Finland badly needs more workers like Yusuf Kart, a Kurdish immigrant who runs a restaurant at Helsinki's Caisa international cultural centre. He has lived in Finland for 10 years, but says he still does not really feel at home. Kart applied for Finnish citizenship two years ago, but has not gotten any response from the authorities.
"You don't feel welcome, that's the problem. And why not? I'm working, I have my business here and my family here," he says.
The government now plans to revise many parts of the Aliens' Act in an effort to make Finland more attractive to immigrants and simplify bureaucracy.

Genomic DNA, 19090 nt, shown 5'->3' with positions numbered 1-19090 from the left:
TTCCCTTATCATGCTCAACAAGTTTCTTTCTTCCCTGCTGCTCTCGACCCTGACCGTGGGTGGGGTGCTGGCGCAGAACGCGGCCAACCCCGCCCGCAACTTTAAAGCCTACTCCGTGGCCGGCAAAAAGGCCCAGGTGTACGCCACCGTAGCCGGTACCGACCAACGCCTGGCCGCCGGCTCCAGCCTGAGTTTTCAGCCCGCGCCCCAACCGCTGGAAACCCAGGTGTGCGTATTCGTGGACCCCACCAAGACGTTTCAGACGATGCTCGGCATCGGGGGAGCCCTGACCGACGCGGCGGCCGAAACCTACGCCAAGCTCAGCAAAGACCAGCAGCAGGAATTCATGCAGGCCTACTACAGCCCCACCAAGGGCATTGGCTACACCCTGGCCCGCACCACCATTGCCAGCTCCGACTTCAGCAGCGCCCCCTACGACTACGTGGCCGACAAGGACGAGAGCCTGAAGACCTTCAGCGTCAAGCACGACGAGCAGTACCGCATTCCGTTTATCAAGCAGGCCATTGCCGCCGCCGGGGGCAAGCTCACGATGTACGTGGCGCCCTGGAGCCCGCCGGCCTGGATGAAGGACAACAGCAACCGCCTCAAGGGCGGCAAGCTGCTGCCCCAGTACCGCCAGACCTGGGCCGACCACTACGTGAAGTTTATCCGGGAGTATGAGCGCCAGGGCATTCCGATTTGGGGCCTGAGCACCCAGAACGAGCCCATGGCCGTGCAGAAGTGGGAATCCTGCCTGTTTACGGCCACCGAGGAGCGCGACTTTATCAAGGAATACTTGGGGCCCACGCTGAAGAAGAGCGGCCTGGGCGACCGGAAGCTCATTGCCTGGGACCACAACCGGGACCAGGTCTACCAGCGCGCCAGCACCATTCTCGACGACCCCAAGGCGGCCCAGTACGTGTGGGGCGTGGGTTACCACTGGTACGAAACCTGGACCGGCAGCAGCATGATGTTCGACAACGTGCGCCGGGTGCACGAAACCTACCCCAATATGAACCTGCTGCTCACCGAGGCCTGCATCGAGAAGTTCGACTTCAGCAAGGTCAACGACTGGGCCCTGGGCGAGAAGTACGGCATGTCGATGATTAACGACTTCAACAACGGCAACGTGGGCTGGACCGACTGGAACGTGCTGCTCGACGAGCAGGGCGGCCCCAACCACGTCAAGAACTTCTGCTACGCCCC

No Time to Waste Minister of Migration Astrid Thors says parts of the law must be changed to speed up immigration. However it will be done piecemeal, as a rewrite of the whole act would take years -- time that Finland simply cannot afford to waste. First of all, immigration-related issues are now being centralised under one new ministry, to be led by Thors. Kart is too busy to spend much time thinking about administrative overhauls. He just wants to be treated equally by the authorities. "If they treat me differently than you, it gives me a bad feeling, as if I'm a second-class or third-class citizen. It doesn't feel nice," he says. YLE